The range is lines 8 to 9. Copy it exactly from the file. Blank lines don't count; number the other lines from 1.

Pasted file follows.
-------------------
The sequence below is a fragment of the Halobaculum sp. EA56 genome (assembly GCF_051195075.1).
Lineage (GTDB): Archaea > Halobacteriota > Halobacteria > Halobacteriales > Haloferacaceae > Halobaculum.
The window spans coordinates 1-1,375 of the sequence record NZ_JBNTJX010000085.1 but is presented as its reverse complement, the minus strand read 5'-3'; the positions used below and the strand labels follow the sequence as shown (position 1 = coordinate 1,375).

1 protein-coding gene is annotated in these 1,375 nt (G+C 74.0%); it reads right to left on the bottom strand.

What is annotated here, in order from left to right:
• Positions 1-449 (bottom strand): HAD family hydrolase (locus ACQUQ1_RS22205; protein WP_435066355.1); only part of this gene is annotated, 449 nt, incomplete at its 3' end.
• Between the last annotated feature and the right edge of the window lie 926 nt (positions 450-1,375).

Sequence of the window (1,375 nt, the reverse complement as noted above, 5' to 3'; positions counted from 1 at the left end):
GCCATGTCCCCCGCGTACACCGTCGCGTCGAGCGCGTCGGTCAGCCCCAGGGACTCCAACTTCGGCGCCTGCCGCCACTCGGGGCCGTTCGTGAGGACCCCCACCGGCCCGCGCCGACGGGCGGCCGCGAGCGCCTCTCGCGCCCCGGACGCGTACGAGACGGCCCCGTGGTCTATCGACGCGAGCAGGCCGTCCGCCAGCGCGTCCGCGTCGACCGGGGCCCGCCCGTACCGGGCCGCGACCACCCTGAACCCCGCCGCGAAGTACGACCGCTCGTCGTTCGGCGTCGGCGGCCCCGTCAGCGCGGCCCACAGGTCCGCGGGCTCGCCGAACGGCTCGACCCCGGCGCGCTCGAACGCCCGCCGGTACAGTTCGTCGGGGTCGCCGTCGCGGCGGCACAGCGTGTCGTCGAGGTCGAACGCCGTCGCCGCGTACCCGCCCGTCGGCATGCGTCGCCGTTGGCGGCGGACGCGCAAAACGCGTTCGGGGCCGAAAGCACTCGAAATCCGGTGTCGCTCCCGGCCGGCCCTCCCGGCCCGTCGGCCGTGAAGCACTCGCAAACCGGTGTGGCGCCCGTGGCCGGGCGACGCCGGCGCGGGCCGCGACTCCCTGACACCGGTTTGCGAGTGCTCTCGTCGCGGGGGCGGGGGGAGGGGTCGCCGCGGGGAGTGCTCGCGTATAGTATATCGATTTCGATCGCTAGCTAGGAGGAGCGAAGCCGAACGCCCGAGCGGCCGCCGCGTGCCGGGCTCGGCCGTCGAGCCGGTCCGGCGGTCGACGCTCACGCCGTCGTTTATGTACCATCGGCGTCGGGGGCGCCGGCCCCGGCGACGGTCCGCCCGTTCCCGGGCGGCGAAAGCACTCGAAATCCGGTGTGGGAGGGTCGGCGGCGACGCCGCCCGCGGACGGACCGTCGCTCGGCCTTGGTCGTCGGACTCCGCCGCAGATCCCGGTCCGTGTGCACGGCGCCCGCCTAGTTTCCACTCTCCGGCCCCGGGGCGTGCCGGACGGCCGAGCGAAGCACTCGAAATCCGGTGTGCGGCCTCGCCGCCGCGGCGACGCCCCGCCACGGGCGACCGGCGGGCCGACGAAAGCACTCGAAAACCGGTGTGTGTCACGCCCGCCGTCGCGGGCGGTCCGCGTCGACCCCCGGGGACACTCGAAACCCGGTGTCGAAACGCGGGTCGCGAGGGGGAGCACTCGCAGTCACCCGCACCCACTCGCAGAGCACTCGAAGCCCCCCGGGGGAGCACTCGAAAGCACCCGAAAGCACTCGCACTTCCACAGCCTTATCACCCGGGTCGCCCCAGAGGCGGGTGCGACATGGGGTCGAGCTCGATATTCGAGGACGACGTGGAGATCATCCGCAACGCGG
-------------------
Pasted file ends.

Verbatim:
Sequence of the window (1,375 nt, the reverse complement as noted above, 5' to 3'; positions counted from 1 at the left end):
GCCATGTCCCCCGCGTACACCGTCGCGTCGAGCGCGTCGGTCAGCCCCAGGGACTCCAACTTCGGCGCCTGCCGCCACTCGGGGCCGTTCGTGAGGACCCCCACCGGCCCGCGCCGACGGGCGGCCGCGAGCGCCTCTCGCGCCCCGGACGCGTACGAGACGGCCCCGTGGTCTATCGACGCGAGCAGGCCGTCCGCCAGCGCGTCCGCGTCGACCGGGGCCCGCCCGTACCGGGCCGCGACCACCCTGAACCCCGCCGCGAAGTACGACCGCTCGTCGTTCGGCGTCGGCGGCCCCGTCAGCGCGGCCCACAGGTCCGCGGGCTCGCCGAACGGCTCGACCCCGGCGCGCTCGAACGCCCGCCGGTACAGTTCGTCGGGGTCGCCGTCGCGGCGGCACAGCGTGTCGTCGAGGTCGAACGCCGTCGCCGCGTACCCGCCCGTCGGCATGCGTCGCCGTTGGCGGCGGACGCGCAAAACGCGTTCGGGGCCGAAAGCACTCGAAATCCGGTGTCGCTCCCGGCCGGCCCTCCCGGCCCGTCGGCCGTGAAGCACTCGCAAACCGGTGTGGCGCCCGTGGCCGGGCGACGCCGGCGCGGGCCGCGACTCCCTGACACCGGTTTGCGAGTGCTCTCGTCGCGGGGGCGGGGGGAGGGGTCGCCGCGGGGAGTGCTCGCGTATAGTATATCGATTTCGATCGCTAGCTAGGAGGAGCGAAGCCGAACGCCCGAGCGGCCGCCGCGTGCCGGGCTCGGCCGTCGAGCCGGTCCGGCGGTCGACGCTCACGCCGTCGTTTATGTACCATCGGCGTCGGGGGCGCCGGCCCCGGCGACGGTCCGCCCGTTCCCGGGCGGCGAAAGCACTCGAAATCCGGTGTGGGAGGGTCGGCGGCGACGCCGCCCGCGGACGGACCGTCGCTCGGCCTTGGTCGTCGGACTCCGCCGCAGATCCCGGTCCGTGTGCACGGCGCCCGCCTAGTTTCCACTCTCCGGCCCCGGGGCGTGCCGGACGGCCGAGCGAAGCACTCGAAATCCGGTGTGCGGCCTCGCCGCCGCGGCGACGCCCCGCCACGGGCGACCGGCGGGCCGACGAAAGCACTCGAAAACCGGTGTGTGTCACGCCCGCCGTCGCGGGCGGTCCGCGTCGACCCCCGGGGACACTCGAAACCCGGTGTCGAAACGCGGGTCGCGAGGGGGAGCACTCGCAGTCACCCGCACCCACTCGCAGAGCACTCGAAGCCCCCCGGGGGAGCACTCGAAAGCACCCGAAAGCACTCGCACTTCCACAGCCTTATCACCCGGGTCGCCCCAGAGGCGGGTGCGACATGGGGTCGAGCTCGATATTCGAGGACGACGTGGAGATCATCCGCAACGCGG